I am reading My Time by Bradley Wiggins, which is a most excellent telling of the last couple of years of his life. I notice on the back cover it is ‘shortlisted for the British Sports Book Award for best autobiography’. But is it an autobiography? It clearly states in the publicity and inside the book ‘with William Fotheringham’ and credits him in acknowledgements ‘for help with the book’. Given that he is such an accomplished author himself I began to wonder how much each had contributed. A little doodling on the web ensued. The ever (un)reliable wikipedia page for Fotheringham shows it in his list of books written, although to be fair his profile on Amazon and at Vintage Books doesn’t. So, did Fotheringham ghost-write the book from interviews with Wiggins, maybe? An extensive book review at podiumcafe reveals that the book ‘sees the side-burned one dump former ghost-writer Brendan Gallagher (Daily Telegraph) in favour of William Fotheringham (The Guardian) as he jumps from the publishing house of Hachette to Random House’s Yellow Jersey imprint’.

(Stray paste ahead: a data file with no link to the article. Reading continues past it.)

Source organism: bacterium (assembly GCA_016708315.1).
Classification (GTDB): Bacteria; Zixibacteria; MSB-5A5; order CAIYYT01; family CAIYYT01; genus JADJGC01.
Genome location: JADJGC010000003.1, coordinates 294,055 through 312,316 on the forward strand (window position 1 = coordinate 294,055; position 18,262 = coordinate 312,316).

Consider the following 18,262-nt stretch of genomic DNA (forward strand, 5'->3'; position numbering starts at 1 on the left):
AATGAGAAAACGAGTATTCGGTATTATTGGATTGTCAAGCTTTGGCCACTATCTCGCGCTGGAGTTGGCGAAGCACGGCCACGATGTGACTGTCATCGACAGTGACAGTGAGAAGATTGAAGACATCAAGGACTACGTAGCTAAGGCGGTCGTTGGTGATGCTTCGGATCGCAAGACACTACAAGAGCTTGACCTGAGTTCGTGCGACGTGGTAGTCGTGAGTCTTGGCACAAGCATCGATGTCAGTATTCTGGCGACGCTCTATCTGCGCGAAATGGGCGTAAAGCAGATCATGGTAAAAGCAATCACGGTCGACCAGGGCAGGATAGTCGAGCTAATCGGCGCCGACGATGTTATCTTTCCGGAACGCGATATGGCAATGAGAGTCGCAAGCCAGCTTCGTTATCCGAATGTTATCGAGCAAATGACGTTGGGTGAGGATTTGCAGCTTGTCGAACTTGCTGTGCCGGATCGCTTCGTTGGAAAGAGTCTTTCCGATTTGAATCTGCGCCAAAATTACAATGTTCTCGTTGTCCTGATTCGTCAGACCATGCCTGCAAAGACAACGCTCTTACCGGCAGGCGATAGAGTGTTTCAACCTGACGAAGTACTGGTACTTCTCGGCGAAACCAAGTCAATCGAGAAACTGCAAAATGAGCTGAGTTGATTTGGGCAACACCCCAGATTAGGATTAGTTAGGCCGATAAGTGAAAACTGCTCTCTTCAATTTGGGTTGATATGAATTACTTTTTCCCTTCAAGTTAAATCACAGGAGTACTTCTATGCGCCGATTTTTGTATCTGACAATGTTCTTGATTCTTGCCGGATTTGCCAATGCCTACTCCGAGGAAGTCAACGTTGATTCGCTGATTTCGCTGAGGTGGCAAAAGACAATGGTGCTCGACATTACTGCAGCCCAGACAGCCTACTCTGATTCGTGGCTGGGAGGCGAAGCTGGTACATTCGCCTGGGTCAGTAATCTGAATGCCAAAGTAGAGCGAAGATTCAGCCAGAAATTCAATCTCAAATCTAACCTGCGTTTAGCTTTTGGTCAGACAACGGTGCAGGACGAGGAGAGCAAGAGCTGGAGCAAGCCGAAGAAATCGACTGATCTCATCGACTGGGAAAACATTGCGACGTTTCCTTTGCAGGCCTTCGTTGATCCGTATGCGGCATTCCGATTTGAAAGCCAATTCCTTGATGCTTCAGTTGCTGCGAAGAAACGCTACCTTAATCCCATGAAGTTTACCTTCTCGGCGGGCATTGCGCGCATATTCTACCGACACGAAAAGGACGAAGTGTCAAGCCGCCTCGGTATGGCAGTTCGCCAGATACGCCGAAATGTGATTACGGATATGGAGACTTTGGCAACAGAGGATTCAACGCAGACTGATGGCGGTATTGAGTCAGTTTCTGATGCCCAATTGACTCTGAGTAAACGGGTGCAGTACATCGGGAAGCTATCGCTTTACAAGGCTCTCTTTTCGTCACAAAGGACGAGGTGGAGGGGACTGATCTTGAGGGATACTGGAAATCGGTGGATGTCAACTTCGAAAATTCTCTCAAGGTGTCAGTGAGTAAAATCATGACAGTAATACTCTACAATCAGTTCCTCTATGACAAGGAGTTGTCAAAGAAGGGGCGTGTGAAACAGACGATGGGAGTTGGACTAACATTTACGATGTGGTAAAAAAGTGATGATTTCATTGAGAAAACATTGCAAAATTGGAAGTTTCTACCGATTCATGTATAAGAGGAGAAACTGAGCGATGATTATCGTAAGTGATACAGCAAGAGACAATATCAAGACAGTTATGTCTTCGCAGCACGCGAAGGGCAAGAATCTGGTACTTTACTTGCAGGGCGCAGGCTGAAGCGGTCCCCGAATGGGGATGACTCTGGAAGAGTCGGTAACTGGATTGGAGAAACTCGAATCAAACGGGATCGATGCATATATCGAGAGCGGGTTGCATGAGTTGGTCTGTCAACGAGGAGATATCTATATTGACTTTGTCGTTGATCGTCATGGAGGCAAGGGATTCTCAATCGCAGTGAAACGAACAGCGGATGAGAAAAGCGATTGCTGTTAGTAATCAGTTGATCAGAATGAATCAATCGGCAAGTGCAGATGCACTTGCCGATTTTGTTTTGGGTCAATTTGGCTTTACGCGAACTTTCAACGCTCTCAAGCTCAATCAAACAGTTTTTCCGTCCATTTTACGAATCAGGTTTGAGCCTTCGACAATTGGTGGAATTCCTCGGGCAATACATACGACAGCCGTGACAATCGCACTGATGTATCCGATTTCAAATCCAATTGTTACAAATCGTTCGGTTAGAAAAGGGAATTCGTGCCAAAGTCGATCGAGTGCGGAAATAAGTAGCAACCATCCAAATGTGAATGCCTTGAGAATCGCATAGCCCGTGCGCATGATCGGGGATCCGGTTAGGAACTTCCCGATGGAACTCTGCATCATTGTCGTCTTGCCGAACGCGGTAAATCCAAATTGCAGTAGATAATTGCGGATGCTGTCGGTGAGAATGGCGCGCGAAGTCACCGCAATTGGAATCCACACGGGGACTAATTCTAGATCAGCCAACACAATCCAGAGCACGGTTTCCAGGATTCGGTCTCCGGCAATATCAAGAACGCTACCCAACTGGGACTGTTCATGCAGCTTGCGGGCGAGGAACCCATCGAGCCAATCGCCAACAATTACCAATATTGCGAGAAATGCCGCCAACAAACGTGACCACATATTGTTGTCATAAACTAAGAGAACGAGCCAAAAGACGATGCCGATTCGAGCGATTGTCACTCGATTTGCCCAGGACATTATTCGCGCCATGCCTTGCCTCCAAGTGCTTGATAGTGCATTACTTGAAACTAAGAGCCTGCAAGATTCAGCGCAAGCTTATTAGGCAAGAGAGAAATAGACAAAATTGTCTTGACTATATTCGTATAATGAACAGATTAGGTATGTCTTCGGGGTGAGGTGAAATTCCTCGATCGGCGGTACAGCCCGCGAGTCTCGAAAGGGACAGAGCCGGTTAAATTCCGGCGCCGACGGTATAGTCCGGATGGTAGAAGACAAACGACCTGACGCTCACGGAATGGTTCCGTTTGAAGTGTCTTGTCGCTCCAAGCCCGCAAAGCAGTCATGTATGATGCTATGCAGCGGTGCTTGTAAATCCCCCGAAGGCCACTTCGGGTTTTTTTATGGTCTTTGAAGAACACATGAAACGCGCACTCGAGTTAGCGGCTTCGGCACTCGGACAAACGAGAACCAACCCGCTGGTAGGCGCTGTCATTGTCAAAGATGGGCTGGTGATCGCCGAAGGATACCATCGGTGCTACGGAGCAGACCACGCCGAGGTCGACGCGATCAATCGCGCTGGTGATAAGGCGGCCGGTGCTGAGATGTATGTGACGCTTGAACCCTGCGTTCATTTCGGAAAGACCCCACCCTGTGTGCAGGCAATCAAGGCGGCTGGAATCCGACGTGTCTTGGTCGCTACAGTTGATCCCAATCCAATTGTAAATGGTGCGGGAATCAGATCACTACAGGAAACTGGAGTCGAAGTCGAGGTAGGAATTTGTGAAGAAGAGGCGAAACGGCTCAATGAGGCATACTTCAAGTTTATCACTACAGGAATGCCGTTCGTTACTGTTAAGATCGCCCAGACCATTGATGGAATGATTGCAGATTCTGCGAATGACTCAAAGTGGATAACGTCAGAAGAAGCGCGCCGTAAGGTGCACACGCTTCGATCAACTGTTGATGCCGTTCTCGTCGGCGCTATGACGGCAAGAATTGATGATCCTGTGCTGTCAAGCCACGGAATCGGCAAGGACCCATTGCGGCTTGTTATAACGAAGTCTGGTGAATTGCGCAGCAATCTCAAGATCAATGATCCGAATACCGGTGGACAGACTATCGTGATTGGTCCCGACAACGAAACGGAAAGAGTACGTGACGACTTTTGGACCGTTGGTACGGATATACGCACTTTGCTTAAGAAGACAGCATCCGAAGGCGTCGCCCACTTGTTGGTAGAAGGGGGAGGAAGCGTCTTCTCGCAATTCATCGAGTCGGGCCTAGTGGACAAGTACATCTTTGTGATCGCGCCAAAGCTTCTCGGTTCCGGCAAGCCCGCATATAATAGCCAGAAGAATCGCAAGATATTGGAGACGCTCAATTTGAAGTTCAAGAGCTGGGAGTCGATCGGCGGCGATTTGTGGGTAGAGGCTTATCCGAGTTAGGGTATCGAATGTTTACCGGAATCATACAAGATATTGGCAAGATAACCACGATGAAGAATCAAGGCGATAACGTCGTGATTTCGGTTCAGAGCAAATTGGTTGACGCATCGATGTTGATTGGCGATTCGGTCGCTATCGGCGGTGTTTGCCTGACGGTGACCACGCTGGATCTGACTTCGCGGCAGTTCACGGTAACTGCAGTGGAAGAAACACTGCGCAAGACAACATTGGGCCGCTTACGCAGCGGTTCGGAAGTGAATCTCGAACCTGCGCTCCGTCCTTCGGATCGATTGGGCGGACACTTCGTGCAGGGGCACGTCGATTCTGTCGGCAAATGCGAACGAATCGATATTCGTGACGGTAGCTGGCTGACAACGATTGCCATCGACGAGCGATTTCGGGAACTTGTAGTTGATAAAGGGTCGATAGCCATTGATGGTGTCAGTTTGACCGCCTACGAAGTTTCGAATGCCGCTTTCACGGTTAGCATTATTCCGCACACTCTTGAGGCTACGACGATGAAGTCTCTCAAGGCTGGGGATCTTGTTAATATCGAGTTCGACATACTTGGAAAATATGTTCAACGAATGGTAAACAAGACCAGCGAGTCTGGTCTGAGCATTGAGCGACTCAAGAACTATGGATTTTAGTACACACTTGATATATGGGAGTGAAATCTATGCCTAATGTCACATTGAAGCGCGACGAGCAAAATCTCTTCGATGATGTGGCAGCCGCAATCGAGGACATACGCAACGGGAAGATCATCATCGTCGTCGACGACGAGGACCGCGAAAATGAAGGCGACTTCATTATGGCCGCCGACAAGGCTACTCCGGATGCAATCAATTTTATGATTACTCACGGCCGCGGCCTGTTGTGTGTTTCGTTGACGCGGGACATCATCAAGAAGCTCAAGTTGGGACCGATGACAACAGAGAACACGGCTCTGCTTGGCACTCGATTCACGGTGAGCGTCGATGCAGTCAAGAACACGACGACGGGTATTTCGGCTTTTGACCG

Not directly connected, but by coincidence I was looking something up in John and Anne Nuttall’s ‘The Tarns of Lakeland’ and came across this in the section on Alcock Tarn (which is just above the Wordsworth home) ‘the creativity of William’s seems to merge with hers’ [Dorothy’s]. Dorothy’s diary records ‘… he wrote the Poem to a Butterfly! ….. I told him I used to chase them a little, but that I was afraid of brushing the dust off their wings’. The subsequent poem includes ‘But she, God love her! feared to bush – The dust from off his wings‘. The Nuttalls conclude ‘The way in which Dorothy sees, sometimes her very words, are transcribed by William into poetry. But is the creativity his or hers? She had the vision, he turned it into verse, and when her flame died then his died too’. In later years William Wordsworth wrote nothing of note.
Other extremes are the fact that best selling author Tom Clancy has also branded several lines of books with his name that are written by other authors, and there is also the ‘who wrote Shakespeare’s works’ saga (read Bill Bryson’s Shakespeare on that subject). So, did I write every word in It’s a hill? Obviously not, as it is primarily a history, and includes content directly quoted from other sources. I also freely admit to being guided by my two critical friends at the writing stage and by my editor at Sandstone. Their advice was mostly on structure and writing style, and they are duly credited in the acknowledgements. The words and creative input are all mine. At the end of the day it is the quality of output that should be remembered really.